“Do, reflect and apply:” Experiental learning is an effective approach in 4-H programming

Experiential learning expands and connects the educational activities to life skills. This creates a more authentic experience for the learner with application to their community and future.

Maybe you’re snapping pictures with young people in a digital photography 4-H club as they explore framing a spectacular scenery photo. Maybe you’re guiding a group on a walk through a garden. Perhaps you’re teaching geography in a middle-school classroom – in all instances, the experiential learning model is being used and your youth are benefitting from the “Do, Reflect and Apply” learning process.

4-H Youth Development’s “Learn by Doing” motto is a classic example of experiential learning in application. This model is grounded in education research and has been explored by numerous authors to understand both the cognitive development behind and the steps involved in the learning process.

Expanding on the three steps of “Do, Reflect and Apply” results in the five steps of “do, share, process, generalize and apply:” the basis of the experiential learning model. The Development and Evaluation of Experiential Learning Workshops for 4-H Volunteers highlights the research behind experiential education Research shows that when it is applied in the after-school or out-of-school setting, it can enhance the youth learning process and develop life skills.

The actively-engaged learner is paramount to the experiential learning model. Exploring the model begins with the experience of doing,” such as preparing soil to plant sunflower seeds. The leader would describe the experience; the young person would do the activity. While the young people are preparing the soil, the leader might comment, “How is it working?” or “What might make it easier?”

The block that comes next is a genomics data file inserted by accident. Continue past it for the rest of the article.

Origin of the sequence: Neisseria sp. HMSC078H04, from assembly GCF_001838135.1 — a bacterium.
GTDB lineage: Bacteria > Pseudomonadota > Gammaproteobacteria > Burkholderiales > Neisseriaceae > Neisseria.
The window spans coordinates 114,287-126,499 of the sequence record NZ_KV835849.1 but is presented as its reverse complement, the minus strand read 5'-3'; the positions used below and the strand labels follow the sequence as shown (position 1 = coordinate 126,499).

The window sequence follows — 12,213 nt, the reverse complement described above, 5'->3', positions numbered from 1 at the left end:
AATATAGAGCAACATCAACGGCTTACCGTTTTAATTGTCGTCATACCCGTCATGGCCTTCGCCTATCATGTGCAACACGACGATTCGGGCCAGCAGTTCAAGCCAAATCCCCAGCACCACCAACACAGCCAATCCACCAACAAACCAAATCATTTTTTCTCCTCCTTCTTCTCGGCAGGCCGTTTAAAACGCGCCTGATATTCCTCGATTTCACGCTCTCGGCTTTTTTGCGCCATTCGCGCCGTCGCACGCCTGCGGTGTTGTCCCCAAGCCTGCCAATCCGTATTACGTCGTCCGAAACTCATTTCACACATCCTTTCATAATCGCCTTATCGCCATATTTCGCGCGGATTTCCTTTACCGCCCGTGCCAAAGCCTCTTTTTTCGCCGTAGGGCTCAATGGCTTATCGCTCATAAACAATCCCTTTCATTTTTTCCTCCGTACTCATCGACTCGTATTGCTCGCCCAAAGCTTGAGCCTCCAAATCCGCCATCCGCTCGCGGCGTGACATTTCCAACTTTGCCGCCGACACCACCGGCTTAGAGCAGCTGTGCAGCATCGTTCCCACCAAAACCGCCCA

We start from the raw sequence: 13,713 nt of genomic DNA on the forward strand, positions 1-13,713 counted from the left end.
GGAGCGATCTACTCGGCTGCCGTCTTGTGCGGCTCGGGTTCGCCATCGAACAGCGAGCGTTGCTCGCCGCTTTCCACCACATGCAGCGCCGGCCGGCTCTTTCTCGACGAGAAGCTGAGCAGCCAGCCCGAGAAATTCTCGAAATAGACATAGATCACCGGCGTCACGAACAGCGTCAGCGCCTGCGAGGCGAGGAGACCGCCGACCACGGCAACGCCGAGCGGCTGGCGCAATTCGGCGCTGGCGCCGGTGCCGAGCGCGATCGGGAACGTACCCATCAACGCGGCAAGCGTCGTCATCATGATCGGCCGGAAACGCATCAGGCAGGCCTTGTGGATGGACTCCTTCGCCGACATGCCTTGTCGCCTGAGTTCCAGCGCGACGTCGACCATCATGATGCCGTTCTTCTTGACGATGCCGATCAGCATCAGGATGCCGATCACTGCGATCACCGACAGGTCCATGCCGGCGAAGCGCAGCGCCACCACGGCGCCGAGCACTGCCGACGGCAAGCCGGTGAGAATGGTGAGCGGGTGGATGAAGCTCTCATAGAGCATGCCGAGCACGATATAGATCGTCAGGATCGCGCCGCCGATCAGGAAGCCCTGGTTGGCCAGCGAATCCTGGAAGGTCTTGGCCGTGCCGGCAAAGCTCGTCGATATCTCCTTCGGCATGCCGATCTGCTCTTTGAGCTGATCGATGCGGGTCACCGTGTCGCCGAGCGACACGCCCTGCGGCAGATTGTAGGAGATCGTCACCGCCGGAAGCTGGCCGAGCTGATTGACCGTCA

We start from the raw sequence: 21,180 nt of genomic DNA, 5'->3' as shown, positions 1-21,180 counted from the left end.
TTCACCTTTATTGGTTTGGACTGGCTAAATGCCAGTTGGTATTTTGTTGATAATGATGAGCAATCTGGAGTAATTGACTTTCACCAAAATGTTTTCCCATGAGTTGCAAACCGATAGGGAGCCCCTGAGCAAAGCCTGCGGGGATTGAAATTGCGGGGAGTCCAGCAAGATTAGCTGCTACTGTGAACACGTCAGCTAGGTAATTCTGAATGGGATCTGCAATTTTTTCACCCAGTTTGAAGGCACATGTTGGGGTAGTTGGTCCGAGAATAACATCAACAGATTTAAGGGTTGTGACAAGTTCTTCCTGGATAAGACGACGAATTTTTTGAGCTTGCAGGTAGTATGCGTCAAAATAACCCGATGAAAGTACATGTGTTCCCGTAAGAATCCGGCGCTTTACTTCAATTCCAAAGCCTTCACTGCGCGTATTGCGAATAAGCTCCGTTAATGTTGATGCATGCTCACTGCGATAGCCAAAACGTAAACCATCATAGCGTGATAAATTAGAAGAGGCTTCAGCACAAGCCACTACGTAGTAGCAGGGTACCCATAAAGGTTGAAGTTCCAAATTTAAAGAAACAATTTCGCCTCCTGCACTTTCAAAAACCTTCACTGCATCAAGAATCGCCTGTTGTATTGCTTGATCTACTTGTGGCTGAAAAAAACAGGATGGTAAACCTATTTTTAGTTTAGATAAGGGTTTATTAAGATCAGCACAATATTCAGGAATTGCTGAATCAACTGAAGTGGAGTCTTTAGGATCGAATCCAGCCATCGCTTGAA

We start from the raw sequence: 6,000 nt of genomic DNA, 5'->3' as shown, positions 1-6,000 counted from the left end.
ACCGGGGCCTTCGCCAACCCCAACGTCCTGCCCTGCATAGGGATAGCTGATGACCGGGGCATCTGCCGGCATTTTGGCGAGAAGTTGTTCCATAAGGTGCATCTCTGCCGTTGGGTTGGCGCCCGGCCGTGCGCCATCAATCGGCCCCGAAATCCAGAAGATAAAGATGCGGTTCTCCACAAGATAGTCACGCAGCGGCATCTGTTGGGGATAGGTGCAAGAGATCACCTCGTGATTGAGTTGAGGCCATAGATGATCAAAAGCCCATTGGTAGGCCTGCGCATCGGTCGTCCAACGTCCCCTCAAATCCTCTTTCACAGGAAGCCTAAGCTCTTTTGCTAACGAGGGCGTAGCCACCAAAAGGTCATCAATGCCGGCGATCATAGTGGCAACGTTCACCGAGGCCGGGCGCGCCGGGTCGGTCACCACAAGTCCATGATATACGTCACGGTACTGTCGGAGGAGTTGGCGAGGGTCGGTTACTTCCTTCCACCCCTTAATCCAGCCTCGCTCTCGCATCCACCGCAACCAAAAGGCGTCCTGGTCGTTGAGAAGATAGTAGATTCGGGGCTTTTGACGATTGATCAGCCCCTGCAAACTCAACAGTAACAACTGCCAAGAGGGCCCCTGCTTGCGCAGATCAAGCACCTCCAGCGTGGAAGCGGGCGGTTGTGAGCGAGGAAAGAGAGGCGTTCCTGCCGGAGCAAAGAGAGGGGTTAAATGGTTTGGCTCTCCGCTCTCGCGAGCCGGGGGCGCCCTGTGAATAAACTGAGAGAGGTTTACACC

Step two is to share what just happened during the activity where young people share their observations and reactions to the activity, such as “what did you do?”

Step three is to process and involves the leader asking questions that encourage youth to consider what is important. For example, an instructor might ask, “Was this similar to other experiences you have had?”

Step four addresses thegeneralize concept. The leader may ask the young people to relate the experience to their lives and connects the activity to life skills in their world. The facilitator might ask something like, “What did you learn about being part of a team?” Or, “Did you learn something about yourself as you _____ ?”

Finally, step five is the application or the now what? where young people apply what was learned to a similar or different situation. For example, the facilitator could inquire, “How will you use this information in the future?”

These five-steps can simply be whittled to the three-steps of “do, reflect and apply,” but it’s important to note that the experiential learning model builds on the curiosity of the learner, using the learner’s prior experiences and taking the new experience to a deeper level with applications to their club, community and world.

A starting point for information on Curriculum Development 4-H is available online.

Email Sheila Urban Smith at smith20@anr.edu for more information.

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